Mathematical inequality

Mathematical inequality is a proposition of relation of order existing between two algebraic expressions connected through the signs: unequal than ≠, greater than>, less than <, less than or equal to ≤, as well as greater than or equal to ≥, resulting in both expressions of different values.

Therefore, the inequality relationship established in such an expression is used to denote that two mathematical objects express unequal values.

Something to notice in expressions of mathematical inequality is that, those that employ:

  • greater than>
  • Less than <
  • Less than or equal to ≤
  • Greater than or equal to ≥

These are inequalities that reveal to us in what sense the inequality is not the same.

Now, the cases of those inequalities formulated as:

  • Less than <
  • Greater than>

They are inequalities known as “strict” inequalities.

Meanwhile, the cases of inequalities formulated as:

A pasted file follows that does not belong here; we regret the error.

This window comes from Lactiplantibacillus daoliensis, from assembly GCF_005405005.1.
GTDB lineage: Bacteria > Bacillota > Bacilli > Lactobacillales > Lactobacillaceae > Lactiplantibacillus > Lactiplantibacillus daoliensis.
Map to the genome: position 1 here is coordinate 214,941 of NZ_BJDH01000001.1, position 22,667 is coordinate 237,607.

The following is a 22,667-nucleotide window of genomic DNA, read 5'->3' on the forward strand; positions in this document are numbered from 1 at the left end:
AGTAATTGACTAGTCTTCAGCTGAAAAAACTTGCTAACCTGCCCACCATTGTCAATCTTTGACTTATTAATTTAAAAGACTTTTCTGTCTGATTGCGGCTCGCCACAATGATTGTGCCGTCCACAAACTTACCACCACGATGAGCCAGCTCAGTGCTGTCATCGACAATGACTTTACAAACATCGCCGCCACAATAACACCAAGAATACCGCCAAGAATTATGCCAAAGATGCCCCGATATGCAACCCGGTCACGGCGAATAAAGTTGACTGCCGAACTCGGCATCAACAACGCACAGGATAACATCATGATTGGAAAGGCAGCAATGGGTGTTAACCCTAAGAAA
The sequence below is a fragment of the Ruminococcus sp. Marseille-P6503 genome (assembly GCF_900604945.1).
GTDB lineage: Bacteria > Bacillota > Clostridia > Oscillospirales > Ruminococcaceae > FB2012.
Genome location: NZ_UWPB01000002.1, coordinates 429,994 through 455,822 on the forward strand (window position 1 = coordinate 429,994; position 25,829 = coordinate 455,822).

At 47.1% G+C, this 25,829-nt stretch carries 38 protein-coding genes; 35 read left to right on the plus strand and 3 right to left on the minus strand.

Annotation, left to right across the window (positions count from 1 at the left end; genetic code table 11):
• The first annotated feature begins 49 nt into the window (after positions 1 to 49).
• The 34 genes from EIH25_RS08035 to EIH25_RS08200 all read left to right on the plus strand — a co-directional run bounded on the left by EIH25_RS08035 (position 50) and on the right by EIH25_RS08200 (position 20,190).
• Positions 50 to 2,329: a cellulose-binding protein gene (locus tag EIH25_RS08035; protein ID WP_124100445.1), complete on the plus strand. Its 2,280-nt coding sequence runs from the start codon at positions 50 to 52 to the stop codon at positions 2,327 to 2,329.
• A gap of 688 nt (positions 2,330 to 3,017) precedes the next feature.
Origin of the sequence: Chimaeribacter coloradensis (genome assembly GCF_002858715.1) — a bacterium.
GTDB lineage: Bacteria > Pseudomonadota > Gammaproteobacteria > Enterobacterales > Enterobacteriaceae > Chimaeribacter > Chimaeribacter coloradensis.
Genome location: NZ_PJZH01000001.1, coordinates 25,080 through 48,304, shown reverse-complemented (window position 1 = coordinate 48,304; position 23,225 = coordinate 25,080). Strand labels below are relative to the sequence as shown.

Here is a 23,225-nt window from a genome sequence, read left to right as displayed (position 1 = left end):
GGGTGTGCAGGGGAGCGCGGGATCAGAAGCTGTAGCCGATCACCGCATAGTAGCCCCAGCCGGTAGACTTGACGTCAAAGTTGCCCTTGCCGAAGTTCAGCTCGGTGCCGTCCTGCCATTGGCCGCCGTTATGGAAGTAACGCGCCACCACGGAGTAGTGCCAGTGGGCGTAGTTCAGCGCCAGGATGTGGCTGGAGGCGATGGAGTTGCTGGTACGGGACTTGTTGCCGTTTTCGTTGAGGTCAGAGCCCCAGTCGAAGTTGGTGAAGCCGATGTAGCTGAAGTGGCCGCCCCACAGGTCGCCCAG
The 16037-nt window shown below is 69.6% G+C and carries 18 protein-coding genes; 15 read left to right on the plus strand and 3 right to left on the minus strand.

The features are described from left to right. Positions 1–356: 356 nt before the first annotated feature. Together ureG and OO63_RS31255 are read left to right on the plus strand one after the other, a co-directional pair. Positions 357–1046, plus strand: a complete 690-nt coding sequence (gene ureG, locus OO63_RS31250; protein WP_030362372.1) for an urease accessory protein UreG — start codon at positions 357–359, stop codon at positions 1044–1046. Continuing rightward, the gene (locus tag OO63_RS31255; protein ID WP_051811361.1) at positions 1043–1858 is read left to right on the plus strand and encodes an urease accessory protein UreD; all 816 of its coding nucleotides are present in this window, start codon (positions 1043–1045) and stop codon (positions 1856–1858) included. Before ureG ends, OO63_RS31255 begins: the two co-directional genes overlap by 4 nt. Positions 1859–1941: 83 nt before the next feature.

• Less than or equal to ≤
  • Greater than or equal to ≥

They are inequalities known as “not strict or rather broad” inequalities.

Mathematical inequality is an expression that is made up of two members. The member on the left, on the left side of the equal sign and the member on the right, on the right side of the equal sign. Let’s look at the following example:

3x + 3 <9

The solution of the previous statement reveals the inequality of expressions.

Properties of mathematical inequality

  • If both members of the expression are multiplied by the same value, the inequality remains.
  • If we divide both members of the expression by the same value, the inequality remains.
  • If we subtract the same value from both expression members, the inequality remains.
  • If we add the same value to both members of the expression, the inequality remains.

Keep in mind that mathematical inequalities also have the following properties:

  • If both members of the expression are multiplied by a negative number, the inequality changes direction.
  • If both members of the expression are divided by a negative number, the inequality changes direction.

Finally, we must emphasize that mathematical inequality and inequality are different. An inequality is generated by an inequality, but it may have no solution or be inconsistent. However, an inequality may not be an inequality. For example

3 <5

The inequality is met, since 3 is less than 5. Now, it is not an inequality since it has no unknowns.

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